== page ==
Below are a few examples, but we urge you to talk to your major/departmental advisor and explore available courses in SPIRE. Remember not to constrain yourself to classes within your major.
ECON 311 - Money and Banking: The nature and functions of money and the significance of monetary circulation, commercial banks, the Central Bank, the non-bank financial institutional structure; integration of monetary theory into a general theory of economic activity.
ECON 394FI - Finance and Society: Students will sharpen and bring together knowledge they've gained about basic economic theory and apply it through a historical and contextual study of the myriad ways in which finance and society have interacted over recent centuries.
POLISCI 281 - Comparative Political Economy: This course introduces core political economy concepts from both classical and modern thinkers while engaging in contemporary debates about the relationship between states and markets.
RESECON 314 - Financial Analysis for Consumers and Firms: Foundations of interest rate theory and fundamentals of finance. A problem-solving approach to selected financial applications as they affect microeconomic units such as the individuals, households, and small businesses.
LEGAL 465 - Globalization: The globalization of law, culture, and politics. Competing arguments about the meaning and effects of globalization. Topics include economic globalization, the nature of international law, the influence of the U.S., human rights and refugee protection, the United Nations, and the implications of the rise of the Internet and other global communication media.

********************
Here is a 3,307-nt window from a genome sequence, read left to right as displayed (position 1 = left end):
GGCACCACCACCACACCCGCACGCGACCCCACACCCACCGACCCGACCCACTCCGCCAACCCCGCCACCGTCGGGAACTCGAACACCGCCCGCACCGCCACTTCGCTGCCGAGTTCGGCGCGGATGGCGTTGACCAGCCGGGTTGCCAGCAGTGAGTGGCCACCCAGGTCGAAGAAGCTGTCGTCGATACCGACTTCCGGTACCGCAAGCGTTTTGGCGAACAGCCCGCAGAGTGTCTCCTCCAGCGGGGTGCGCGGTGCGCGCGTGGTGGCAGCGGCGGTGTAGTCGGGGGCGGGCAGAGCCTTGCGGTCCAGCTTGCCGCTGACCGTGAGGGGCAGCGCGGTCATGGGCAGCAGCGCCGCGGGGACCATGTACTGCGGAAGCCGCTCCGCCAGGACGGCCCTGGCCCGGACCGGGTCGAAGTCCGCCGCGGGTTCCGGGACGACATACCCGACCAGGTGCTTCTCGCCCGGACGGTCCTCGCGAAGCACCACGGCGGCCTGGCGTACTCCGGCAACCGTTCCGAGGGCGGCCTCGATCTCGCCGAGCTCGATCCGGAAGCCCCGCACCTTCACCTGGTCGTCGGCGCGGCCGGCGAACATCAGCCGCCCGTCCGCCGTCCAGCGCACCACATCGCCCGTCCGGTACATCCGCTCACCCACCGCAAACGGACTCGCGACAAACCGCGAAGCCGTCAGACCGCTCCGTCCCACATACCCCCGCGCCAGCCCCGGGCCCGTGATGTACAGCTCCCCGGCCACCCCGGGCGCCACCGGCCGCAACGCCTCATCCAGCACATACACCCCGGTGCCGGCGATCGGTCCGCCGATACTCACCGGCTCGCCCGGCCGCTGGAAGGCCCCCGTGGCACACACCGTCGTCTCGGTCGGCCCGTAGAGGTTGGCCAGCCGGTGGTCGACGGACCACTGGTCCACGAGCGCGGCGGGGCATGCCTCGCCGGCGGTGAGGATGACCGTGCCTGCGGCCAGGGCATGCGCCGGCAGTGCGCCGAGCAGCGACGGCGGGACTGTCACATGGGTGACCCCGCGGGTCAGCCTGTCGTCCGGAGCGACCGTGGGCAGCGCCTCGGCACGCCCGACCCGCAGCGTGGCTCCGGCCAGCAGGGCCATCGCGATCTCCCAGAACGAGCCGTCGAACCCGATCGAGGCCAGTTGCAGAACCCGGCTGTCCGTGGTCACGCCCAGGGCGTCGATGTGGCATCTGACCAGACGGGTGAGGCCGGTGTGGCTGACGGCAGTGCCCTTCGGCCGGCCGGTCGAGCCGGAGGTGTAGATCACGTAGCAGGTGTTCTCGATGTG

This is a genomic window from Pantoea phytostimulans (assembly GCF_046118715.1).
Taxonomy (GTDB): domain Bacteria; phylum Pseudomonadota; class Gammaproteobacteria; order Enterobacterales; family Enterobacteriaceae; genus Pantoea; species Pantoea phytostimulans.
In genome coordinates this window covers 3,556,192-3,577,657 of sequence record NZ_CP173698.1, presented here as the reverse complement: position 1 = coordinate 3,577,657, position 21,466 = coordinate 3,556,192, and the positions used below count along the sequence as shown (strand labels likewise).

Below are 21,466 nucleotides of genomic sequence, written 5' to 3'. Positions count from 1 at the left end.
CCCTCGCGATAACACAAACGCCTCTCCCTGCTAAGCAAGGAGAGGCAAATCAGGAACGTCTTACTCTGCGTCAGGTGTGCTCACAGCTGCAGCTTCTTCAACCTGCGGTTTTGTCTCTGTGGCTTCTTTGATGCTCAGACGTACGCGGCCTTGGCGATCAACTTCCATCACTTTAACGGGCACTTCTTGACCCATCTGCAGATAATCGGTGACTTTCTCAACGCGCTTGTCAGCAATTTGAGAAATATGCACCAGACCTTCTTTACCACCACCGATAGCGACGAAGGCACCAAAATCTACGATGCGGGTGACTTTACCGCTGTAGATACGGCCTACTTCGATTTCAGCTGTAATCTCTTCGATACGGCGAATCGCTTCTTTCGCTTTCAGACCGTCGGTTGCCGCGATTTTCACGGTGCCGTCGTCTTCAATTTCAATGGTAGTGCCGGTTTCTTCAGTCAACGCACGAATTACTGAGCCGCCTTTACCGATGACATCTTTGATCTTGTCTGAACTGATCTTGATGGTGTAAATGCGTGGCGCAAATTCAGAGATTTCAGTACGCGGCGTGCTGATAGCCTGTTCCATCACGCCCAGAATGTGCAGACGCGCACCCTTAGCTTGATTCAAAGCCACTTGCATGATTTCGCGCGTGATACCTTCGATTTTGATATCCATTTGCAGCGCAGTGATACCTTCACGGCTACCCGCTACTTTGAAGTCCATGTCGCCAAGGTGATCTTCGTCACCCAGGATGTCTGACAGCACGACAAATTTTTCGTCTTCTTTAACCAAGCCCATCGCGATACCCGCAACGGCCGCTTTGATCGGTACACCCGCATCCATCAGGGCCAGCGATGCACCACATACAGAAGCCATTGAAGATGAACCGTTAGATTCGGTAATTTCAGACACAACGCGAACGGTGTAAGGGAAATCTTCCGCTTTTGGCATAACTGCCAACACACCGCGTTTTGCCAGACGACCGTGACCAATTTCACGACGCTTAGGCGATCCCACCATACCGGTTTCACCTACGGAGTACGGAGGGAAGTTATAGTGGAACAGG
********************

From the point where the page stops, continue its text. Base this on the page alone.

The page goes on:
POLISCI 281 - Comparative Political Economy: Core political economy concepts from both classical and modern thinkers while engaging in contemporary debates about the relationship between states and markets. Engage with questions such as: What is political economy? Why and how do capitalist systems differ? Why are some countries wealthier and more prosperous than others? What is the role of the state in the economy, market, and development?
POLISCI 388 - Corporate Lobbying & the Global Economy: The governance of the global economy by private actors. Theoretical and empirical perspectives on how, when, and why private actors are able to influence international institutions, global standards and regulations, and international negotiation processes. Some basic familiarity with international political economy (IPE), economics, and international relations will be extremely helpful.
SOCIOL 347 - Corporate Crime: The rise of the "corporate actor" in terms of social organization and social policy, and concerning interest, rights, power, and trust. Organizational processes and deviance in production markets; deviance by, within, among, and against businesses as corporations. The roles of government and state in both the social production of deviance and its regulation: deviance by within, among, and against government(s).
Depending on your main area of interest, your academic pathway will shift. To explore this field, you can take courses that will provide you with knowledge and skills in:
- Critical and creative thinking
- Problem solving
- Effective communication
- Quantitative Analysis